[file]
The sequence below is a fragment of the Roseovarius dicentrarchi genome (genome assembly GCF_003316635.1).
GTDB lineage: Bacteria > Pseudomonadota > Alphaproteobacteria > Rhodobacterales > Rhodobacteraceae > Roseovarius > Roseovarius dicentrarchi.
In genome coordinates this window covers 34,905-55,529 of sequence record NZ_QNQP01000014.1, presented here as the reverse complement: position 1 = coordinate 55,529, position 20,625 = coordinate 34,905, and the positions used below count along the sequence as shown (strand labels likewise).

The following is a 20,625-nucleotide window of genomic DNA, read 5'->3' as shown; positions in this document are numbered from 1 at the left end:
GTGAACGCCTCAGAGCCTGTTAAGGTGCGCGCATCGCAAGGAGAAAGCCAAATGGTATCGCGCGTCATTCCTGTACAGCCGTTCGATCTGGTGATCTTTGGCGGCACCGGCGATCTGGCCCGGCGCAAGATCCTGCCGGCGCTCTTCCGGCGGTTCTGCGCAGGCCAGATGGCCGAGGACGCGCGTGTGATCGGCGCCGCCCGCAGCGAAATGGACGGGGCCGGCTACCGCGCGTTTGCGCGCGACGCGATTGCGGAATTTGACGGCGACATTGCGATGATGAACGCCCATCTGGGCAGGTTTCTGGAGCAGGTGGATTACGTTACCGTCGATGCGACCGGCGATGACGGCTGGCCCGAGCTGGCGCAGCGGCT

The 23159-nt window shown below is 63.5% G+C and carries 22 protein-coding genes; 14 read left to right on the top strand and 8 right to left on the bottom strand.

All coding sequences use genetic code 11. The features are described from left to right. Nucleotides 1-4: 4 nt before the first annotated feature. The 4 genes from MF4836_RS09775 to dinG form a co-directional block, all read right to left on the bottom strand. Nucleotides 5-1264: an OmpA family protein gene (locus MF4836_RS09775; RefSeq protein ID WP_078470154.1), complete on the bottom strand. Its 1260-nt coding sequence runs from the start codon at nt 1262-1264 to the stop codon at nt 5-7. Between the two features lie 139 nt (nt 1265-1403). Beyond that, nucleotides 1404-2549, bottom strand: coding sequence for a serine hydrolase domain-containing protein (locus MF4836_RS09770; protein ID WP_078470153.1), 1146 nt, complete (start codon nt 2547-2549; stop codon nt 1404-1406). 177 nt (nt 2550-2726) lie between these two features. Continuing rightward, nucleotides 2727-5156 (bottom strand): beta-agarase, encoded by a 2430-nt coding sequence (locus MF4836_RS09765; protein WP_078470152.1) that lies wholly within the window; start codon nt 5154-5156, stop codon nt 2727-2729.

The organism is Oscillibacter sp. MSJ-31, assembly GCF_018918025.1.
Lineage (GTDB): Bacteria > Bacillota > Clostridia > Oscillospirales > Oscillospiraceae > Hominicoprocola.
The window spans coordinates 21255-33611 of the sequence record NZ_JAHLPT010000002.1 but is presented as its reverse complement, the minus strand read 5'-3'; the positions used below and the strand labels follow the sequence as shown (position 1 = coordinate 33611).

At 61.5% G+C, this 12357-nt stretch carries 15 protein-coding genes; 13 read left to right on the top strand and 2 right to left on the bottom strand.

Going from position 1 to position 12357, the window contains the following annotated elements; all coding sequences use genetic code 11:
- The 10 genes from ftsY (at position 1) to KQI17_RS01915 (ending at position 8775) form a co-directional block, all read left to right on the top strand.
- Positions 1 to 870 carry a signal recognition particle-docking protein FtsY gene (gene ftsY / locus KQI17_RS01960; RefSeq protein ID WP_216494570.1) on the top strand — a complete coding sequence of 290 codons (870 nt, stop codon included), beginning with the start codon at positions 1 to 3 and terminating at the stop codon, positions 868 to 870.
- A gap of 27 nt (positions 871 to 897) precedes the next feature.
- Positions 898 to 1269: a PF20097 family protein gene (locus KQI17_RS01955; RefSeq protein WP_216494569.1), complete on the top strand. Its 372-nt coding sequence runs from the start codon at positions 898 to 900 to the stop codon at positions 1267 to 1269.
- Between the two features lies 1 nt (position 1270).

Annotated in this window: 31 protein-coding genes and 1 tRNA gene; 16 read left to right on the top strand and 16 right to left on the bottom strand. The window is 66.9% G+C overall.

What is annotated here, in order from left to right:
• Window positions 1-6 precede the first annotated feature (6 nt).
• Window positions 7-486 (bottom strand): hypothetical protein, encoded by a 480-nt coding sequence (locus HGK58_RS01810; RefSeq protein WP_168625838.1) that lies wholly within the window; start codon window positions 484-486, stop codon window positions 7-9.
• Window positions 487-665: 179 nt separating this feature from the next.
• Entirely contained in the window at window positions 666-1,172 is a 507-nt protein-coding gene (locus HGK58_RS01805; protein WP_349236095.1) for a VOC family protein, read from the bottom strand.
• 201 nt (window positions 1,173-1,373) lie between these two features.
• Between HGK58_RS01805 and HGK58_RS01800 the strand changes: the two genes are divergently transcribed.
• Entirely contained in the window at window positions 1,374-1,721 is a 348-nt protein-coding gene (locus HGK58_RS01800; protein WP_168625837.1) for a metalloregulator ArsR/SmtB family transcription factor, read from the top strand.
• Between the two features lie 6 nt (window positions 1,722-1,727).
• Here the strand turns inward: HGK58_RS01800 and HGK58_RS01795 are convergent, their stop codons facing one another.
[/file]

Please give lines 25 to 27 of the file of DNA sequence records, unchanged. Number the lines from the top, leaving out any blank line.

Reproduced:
• Between HGK58_RS01805 and HGK58_RS01800 the strand changes: the two genes are divergently transcribed.
• Entirely contained in the window at window positions 1,374-1,721 is a 348-nt protein-coding gene (locus HGK58_RS01800; protein WP_168625837.1) for a metalloregulator ArsR/SmtB family transcription factor, read from the top strand.
• Between the two features lie 6 nt (window positions 1,722-1,727).